Hệ điều hành - Chapter 9: Security

The Biba Model Principles to guarantee integrity of data Simple integrity principle process can write only objects at its security level or lower The integrity * property process can read only objects at its security level or higher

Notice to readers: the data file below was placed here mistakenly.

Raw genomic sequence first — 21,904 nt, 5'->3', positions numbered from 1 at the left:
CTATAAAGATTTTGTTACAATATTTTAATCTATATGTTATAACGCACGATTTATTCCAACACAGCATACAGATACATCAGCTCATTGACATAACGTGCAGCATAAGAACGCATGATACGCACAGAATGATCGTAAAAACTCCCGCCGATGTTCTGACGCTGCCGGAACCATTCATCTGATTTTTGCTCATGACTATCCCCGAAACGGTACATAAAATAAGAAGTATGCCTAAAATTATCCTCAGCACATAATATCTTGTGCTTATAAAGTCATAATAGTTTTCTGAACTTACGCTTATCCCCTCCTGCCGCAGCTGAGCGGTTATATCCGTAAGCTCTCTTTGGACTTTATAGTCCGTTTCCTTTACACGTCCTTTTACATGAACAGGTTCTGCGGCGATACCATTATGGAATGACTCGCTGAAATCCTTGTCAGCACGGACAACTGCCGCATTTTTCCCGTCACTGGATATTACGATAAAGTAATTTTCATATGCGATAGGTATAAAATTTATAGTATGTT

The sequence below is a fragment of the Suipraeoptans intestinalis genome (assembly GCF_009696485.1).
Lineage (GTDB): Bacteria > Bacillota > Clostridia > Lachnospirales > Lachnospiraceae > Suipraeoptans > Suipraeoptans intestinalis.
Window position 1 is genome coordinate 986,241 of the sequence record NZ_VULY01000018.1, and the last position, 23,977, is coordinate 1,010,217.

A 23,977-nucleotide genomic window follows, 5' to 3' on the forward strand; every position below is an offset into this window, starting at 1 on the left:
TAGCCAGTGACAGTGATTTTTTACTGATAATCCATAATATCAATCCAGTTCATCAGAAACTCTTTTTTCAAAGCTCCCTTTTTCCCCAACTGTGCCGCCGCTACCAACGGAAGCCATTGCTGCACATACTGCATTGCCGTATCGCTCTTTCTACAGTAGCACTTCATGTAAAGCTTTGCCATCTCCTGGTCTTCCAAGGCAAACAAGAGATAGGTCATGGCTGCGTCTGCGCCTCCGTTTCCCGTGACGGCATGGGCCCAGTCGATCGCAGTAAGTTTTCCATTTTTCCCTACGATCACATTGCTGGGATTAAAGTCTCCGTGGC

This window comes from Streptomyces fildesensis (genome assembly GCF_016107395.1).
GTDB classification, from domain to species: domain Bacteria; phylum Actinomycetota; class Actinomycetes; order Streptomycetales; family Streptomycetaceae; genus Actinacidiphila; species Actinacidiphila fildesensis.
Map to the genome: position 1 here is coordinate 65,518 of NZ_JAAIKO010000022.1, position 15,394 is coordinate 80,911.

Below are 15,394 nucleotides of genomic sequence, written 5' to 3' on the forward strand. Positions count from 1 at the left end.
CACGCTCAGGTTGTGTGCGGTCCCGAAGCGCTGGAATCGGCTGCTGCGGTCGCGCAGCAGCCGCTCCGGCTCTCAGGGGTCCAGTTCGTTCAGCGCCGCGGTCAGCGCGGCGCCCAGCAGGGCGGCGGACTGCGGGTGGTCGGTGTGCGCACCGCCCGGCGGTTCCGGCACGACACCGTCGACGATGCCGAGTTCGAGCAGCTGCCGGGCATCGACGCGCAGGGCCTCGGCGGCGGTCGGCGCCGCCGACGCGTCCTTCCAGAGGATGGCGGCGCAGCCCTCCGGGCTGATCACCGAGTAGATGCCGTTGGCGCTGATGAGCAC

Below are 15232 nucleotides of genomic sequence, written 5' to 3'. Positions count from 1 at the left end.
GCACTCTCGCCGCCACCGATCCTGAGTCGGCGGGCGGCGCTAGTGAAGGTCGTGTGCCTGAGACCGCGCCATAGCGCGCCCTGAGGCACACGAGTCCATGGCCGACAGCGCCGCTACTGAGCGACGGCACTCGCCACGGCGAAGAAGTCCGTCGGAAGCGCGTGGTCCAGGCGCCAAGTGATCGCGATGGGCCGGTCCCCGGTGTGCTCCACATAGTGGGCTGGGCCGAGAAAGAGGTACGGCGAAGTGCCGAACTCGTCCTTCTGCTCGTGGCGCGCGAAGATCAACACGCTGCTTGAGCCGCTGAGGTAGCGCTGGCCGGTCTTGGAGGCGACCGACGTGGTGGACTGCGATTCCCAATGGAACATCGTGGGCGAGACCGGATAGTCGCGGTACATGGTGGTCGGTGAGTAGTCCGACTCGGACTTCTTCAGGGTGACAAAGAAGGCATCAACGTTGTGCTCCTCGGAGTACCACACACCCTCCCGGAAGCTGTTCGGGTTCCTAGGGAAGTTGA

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SecurityChapter 99.1 The security environment 9.2 Basics of cryptography 9.3 User authentication 9.4 Attacks from inside the system 9.5 Attacks from outside the system 9.6 Protection mechanisms 9.7 Trusted systems 1The Security Environment ThreatsSecurity goals and threats2IntrudersCommon CategoriesCasual prying by nontechnical usersSnooping by insidersDetermined attempt to make moneyCommercial or military espionage3Accidental Data LossCommon CausesActs of Godfires, floods, warsHardware or software errorsCPU malfunction, bad disk, program bugsHuman errorsdata entry, wrong tape mounted4Basics of CryptographyRelationship between the plaintext and the ciphertext5Monoalphabetic substitutioneach letter replaced by different letterGiven the encryption key, easy to find decryption keySecret-key crypto called symmetric-key cryptoSecret-Key Cryptography6Public-Key CryptographyAll users pick a public key/private key pairpublish the public keyprivate key not publishedPublic key is the encryption keyprivate key is the decryption key7One-Way FunctionsFunction such that given formula for f(x)easy to evaluate y = f(x)But given ycomputationally infeasible to find x8Digital SignaturesComputing a signature blockWhat the receiver gets(b)9User AuthenticationBasic Principles. Authentication must identify:Something the user knowsSomething the user hasSomething the user isThis is done before user can use the system10Authentication Using Passwords(a) A successful login(b) Login rejected after name entered(c) Login rejected after name and password typed11Authentication Using PasswordsHow a cracker broke into LBLa U.S. Dept. of Energy research lab12Authentication Using PasswordsThe use of salt to defeat precomputation of encrypted passwordsSaltPassword,,,,13Authentication Using a Physical ObjectMagnetic cardsmagnetic stripe cardschip cards: stored value cards, smart cards14Authentication Using BiometricsA device for measuring finger length.15CountermeasuresLimiting times when someone can log inAutomatic callback at number prespecifiedLimited number of login triesA database of all loginsSimple login name/password as a trapsecurity personnel notified when attacker bites16Operating System Security Trojan HorsesFree program made available to unsuspecting userActually contains code to do harmPlace altered version of utility program on victim's computertrick user into running that program17Login Spoofing(a) Correct login screen(b) Phony login screen18Logic BombsCompany programmer writes programpotential to do harmOK as long as he/she enters password dailyff programmer fired, no password and bomb explodes19Trap Doors(a) Normal code. (b) Code with a trapdoor inserted20Buffer Overflow(a) Situation when main program is running(b) After program A called(c) Buffer overflow shown in gray21Generic Security AttacksTypical attacksRequest memory, disk space, tapes and just readTry illegal system callsStart a login and hit DEL, RUBOUT, or BREAKTry modifying complex OS structuresTry to do specified DO NOTsConvince a system programmer to add a trap doorBeg admin's sec’y to help a poor user who forgot password22Famous Security FlawsThe TENEX – password problem(a)(b)(c)23Design Principles for SecuritySystem design should be publicDefault should be n accessCheck for current authorityGive each process least privilege possibleProtection mechanism should besimpleuniformin lowest layers of systemScheme should be psychologically acceptableAnd keep it simple24Network SecurityExternal threatcode transmitted to target machinecode executed there, doing damageGoals of virus writerquickly spreading virusdifficult to detecthard to get rid ofVirus = program can reproduce itselfattach its code to another programadditionally, do harm25Virus Damage ScenariosBlackmailDenial of service as long as virus runsPermanently damage hardwareTarget a competitor's computerdo harmespionageIntra-corporate dirty trickssabotage another corporate officer's files26How Viruses Work (1)Virus written in assembly languageInserted into another programuse tool called a “dropper”Virus dormant until program executedthen infects other programseventually executes its “payload”27How Viruses Work (2)Recursive procedure that finds executable files on a UNIX systemVirus couldinfect them all28How Viruses Work (3)An executable programWith a virus at the frontWith the virus at the endWith a virus spread over free space within program29How Viruses Work (4)After virus has captured interrupt, trap vectorsAfter OS has retaken printer interrupt vectorAfter virus has noticed loss of printer interrupt vector and recaptured it30How Viruses SpreadVirus placed where likely to be copiedWhen copiedinfects programs on hard drive, floppymay try to spread over LANAttach to innocent looking emailwhen it runs, use mailing list to replicate31Antivirus and Anti-Antivirus Techniques(a) A program(b) Infected program(c) Compressed infected program(d) Encrypted virus(e) Compressed virus with encrypted compression code32Antivirus and Anti-Antivirus TechniquesExamples of a polymorphic virusAll of these examples do the same thing33Antivirus and Anti-Antivirus TechniquesIntegrity checkersBehavioral checkersVirus avoidancegood OSinstall only shrink-wrapped softwareuse antivirus softwaredo not click on attachments to emailfrequent backupsRecovery from virus attackhalt computer, reboot from safe disk, run antivirus34The Internet WormConsisted of two programsbootstrap to upload wormthe worm itselfWorm first hid its existenceNext replicated itself on new machines35Mobile Code (1) Sandboxing(a) Memory divided into 1-MB sandboxes(b) One way of checking an instruction for validity36Mobile Code (2)Applets can be interpreted by a Web browser37Mobile Code (3)How code signing works38Java Security (1)A type safe languagecompiler rejects attempts to misuse variableChecks include Attempts to forge pointersViolation of access restrictions on private class membersMisuse of variables by typeGeneration of stack over/underflowsIllegal conversion of variables to another type39Java Security (2)Examples of specified protection with JDK 1.240Protection Mechanisms Protection Domains (1)Examples of three protection domains41Protection Domains (2)A protection matrix42Protection Domains (3)A protection matrix with domains as objects43Access Control Lists (1)Use of access control lists of manage file access44Access Control Lists (2)Two access control lists45Capabilities (1)Each process has a capability list46Cryptographically-protected capabilityGeneric RightsCopy capabilityCopy objectRemove capabilityDestroy objectCapabilities (2)ServerObjectRightsf(Objects, Rights, Check)47Trusted Systems Trusted Computing Base A reference monitor48Formal Models of Secure Systems(a) An authorized state(b) An unauthorized state49Multilevel Security (1)The Bell-La Padula multilevel security model50Multilevel Security (2)The Biba ModelPrinciples to guarantee integrity of dataSimple integrity principleprocess can write only objects at its security level or lowerThe integrity * propertyprocess can read only objects at its security level or higher51Orange Book Security (1)Symbol X means new requirementsSymbol -> requirements from next lower category apply here also52Orange Book Security (2)53Covert Channels (1)Client, server and collaborator processesEncapsulated server can still leak to collaborator via covert channels54Covert Channels (2)A covert channel using file locking55Covert Channels (3)Pictures appear the samePicture on right has text of 5 Shakespeare playsencrypted, inserted into low order bits of color valuesZebrasHamlet, Macbeth, Julius CaesarMerchant of Venice, King Lear56